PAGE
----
Hermes, the fund manager owned by British Telecom Pension Scheme, has filed a shareholder countermotion in which it calls for shareholders not to elect Klaus Wucherer as the Chairman of the Supervisory Board but to appoint Willi Berchtold instead.
Mr. Wucherer has served on the Supervisory Board since 1999 and hence contributed to its work and decisions, which, according to Hermes are one of the main cause of the company’s difficult situation and the destruction of shareholder value. In Germany, the Supervisory Board is responsible for strategic and investment decisions as well as for appointment of the Management Board.
Moreover, Wurcherer is a former Executive Vice-President of Siemens, and has agreed to pay €500,000 to Siemens (his former employer) as out-of-court damages over an alleged breach of supervisory duty relating to a bribery scandal at Siemens. This, however, according to Hermes, does not play any role in the proposal.
The alternative candidate, Willi Berchtold is a member of the Management Board of ZF Friedrichshafen AG, responsible for finance, controlling and IT. He is also Chairman of Supervisory Board of Bundesdruckerei GmbH, and a member of the Supervisory Boards of Lufthansa Systems AG, Software AG, SupplyOn AG, ZFSachs AG and of several companies of the ZF Friedrichshafen Group.
Infineon has not yet commented on Hermes’ action, it limited itself to the statement that the documents received from Hermes were forwarded to the legal department, where they are now being reviewed.
Taking into account that at the previous AGM, the Supervisory Board was discharged from liability by only a marginal majority (52.9%), Hermes stands a good chance to have its countermotion approved. Additionally, as reported by Financial Times Deutschland, although Hermes holds less than a 3% stake in Infineon, it has excellent relations with major investors. The proposal is gaining broad support from investors and shareholder organisations, including DWS Investments (a subsidiary of Deutsche Bank) and Vereinigung Institutionelle Privatanleger (VIP – Association of Institutional Shareholders). VIP has also filed a countermotion, which is almost identical to the Hermes’ one (similarly to the Hermes’ proposal, Infineon has not yet disclosed the VIP’s motion on its website). Hermes has avoided entering binding agreements with other shareholders in order not to be considered to be acting in concert.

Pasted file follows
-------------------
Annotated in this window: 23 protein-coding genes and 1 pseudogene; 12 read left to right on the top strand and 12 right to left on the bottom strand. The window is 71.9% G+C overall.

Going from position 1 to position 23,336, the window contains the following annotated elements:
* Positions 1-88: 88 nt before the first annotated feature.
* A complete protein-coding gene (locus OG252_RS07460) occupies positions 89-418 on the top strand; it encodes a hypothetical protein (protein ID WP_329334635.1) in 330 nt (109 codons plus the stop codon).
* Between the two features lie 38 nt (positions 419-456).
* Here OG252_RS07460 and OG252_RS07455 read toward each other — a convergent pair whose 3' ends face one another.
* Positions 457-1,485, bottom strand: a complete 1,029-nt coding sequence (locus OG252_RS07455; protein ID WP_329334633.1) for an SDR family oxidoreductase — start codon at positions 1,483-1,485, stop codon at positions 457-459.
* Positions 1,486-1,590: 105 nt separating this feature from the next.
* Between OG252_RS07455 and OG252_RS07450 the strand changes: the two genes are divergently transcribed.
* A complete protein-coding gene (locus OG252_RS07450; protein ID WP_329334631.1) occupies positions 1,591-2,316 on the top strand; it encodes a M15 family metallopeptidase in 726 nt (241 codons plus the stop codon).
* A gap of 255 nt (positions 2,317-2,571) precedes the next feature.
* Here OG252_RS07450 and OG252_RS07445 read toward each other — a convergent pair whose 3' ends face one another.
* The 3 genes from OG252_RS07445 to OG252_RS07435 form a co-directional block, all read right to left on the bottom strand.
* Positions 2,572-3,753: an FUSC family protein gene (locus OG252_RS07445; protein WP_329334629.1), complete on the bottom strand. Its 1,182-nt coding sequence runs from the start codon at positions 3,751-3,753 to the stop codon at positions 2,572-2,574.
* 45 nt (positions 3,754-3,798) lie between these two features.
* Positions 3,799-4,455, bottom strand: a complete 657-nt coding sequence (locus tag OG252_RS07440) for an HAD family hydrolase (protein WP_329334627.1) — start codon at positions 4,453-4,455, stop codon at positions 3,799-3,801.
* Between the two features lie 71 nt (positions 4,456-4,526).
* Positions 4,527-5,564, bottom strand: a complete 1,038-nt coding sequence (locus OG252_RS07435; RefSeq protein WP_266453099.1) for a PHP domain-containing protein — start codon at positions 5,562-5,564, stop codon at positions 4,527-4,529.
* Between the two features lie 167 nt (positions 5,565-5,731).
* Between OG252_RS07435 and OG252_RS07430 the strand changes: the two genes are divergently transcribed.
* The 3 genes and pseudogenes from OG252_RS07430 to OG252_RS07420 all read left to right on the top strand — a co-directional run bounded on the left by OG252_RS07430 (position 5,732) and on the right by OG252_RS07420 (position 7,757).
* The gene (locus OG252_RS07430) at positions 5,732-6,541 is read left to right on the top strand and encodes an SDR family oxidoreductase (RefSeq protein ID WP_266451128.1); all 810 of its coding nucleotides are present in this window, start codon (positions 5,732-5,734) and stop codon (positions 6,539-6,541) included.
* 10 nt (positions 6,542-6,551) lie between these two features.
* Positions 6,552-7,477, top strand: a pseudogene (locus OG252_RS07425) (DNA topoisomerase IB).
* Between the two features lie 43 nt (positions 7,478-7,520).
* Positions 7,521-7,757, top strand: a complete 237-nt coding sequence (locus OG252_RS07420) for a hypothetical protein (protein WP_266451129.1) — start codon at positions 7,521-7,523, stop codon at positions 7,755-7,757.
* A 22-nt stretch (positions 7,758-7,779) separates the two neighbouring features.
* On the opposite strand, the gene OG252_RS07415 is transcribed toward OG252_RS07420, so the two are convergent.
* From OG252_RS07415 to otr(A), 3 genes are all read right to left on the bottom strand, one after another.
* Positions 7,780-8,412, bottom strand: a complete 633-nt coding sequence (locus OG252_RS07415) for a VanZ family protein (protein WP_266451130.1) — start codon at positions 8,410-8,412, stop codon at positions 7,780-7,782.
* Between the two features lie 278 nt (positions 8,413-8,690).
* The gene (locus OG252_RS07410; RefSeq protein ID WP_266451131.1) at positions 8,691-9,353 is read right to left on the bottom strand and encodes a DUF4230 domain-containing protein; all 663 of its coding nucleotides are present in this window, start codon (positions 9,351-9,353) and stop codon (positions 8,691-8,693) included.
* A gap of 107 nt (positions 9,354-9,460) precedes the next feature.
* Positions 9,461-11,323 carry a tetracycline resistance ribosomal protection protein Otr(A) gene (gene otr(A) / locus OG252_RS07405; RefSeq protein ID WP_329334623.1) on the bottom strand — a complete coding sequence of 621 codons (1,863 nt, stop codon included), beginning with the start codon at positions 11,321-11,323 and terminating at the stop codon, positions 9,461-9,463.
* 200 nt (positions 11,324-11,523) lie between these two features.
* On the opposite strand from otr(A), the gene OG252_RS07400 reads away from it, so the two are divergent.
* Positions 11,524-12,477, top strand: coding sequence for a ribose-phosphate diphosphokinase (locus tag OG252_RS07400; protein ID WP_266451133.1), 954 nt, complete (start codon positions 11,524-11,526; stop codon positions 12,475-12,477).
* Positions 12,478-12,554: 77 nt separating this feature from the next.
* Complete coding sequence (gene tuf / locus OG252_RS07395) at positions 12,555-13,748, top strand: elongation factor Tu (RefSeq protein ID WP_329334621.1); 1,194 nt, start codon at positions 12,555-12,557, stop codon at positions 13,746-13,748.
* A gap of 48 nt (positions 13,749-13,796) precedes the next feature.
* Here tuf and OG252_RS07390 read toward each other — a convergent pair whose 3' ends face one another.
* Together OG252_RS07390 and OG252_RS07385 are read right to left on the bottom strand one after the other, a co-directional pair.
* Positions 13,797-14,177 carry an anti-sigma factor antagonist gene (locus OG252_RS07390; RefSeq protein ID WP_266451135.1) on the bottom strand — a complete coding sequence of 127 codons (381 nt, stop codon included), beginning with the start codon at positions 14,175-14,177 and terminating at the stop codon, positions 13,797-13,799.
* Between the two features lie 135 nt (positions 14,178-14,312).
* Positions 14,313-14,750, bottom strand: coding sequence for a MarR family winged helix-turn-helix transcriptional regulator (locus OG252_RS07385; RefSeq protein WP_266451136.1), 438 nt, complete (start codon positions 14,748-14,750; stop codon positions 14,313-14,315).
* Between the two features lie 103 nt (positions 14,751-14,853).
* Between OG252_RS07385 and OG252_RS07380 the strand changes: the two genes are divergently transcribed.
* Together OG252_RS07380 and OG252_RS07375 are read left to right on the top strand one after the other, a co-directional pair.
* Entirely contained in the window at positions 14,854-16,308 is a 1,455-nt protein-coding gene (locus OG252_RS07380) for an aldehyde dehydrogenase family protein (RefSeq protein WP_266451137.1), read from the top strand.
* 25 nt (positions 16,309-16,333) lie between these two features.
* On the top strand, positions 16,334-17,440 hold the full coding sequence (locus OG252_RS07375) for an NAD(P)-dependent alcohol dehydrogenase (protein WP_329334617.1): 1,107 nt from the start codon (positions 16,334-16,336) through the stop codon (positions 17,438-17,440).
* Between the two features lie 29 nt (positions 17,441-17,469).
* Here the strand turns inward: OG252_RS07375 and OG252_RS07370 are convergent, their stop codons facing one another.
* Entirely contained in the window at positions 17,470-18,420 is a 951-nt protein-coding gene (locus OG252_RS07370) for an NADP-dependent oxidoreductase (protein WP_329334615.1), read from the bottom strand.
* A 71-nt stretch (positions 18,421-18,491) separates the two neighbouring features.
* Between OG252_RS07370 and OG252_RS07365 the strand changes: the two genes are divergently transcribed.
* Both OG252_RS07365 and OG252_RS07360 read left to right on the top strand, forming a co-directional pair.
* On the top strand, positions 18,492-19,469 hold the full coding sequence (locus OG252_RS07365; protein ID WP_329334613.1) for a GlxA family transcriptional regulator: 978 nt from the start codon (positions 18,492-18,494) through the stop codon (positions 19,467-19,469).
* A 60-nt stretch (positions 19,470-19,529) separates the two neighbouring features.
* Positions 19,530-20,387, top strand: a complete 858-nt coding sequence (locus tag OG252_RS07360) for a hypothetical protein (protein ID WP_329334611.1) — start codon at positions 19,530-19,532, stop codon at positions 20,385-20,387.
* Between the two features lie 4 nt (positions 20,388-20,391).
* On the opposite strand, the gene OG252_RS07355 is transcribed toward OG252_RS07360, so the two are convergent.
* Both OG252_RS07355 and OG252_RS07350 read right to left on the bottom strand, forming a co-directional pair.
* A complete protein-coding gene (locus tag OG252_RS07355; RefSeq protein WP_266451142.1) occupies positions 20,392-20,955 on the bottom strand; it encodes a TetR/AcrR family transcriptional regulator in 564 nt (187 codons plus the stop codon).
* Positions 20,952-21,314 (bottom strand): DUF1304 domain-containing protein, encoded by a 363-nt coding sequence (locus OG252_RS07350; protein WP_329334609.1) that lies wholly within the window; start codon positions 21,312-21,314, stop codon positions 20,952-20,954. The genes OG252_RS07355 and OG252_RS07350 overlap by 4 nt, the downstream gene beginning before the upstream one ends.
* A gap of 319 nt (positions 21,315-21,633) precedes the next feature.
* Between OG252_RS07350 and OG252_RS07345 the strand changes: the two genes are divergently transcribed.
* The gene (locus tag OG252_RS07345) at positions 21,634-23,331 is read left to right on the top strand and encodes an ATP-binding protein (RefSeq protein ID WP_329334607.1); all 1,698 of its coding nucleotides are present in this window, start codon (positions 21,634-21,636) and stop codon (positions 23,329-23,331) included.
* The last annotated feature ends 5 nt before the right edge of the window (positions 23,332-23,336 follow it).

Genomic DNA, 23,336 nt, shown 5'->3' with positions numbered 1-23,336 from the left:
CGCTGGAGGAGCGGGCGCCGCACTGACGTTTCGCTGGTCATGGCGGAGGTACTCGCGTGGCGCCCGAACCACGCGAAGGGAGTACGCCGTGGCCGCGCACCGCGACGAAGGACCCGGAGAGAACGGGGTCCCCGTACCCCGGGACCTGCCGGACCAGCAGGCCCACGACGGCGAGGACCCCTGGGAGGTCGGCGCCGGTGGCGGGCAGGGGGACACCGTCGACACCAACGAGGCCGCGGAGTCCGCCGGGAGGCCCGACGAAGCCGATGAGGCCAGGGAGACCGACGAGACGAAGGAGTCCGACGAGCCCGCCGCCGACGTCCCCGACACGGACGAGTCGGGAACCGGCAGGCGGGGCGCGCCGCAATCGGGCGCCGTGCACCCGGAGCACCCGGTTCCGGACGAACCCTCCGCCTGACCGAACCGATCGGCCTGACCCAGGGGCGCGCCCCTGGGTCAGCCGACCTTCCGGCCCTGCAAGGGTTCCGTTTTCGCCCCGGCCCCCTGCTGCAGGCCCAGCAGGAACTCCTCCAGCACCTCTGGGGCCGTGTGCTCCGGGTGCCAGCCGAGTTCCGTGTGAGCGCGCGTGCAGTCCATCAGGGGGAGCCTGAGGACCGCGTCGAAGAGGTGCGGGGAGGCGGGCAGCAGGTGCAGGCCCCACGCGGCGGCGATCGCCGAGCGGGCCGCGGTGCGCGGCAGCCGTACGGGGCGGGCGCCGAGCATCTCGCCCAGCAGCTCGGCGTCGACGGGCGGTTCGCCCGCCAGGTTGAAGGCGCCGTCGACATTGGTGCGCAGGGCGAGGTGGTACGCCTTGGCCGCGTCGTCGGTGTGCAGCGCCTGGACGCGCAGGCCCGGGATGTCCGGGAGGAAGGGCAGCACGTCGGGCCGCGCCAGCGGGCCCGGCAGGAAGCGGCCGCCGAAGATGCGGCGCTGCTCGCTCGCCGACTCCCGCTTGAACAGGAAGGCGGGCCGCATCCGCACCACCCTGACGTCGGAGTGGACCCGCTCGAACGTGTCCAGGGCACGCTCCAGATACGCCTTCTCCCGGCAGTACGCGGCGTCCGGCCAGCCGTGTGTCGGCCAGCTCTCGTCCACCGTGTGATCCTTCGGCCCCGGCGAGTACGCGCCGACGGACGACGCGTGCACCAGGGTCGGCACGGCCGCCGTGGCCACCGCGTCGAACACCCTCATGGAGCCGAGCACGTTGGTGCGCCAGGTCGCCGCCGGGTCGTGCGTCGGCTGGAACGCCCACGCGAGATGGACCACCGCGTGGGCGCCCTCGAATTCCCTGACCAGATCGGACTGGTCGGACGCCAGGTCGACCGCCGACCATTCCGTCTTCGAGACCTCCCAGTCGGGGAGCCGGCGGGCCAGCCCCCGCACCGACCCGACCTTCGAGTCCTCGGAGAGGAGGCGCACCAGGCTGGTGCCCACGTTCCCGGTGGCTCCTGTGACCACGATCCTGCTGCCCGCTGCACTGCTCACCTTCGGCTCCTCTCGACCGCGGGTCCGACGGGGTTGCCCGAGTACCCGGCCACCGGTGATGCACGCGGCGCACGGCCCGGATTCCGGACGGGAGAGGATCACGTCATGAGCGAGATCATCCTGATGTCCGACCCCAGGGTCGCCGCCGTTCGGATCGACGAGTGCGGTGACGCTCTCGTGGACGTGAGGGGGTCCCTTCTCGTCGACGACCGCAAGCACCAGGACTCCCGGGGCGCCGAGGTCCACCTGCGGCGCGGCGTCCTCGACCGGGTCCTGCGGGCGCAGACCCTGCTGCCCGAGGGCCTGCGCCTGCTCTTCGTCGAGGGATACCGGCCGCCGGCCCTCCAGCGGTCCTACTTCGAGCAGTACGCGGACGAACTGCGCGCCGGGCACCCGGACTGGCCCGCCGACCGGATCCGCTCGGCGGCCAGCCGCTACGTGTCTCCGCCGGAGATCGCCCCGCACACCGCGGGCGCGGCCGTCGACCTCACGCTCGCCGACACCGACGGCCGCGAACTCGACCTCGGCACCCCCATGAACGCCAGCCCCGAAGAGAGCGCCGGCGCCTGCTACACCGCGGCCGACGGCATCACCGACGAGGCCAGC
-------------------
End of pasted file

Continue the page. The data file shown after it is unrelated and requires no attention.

Hermes’ action opens a new chapter in German corporate governance. Not only are countermotions from institutional shareholders extremely unusual, but there has never previously been a “proxy fight” at a DAX30 constituent over the appointment of a member of a Supervisory Board.
Hermes – Press Release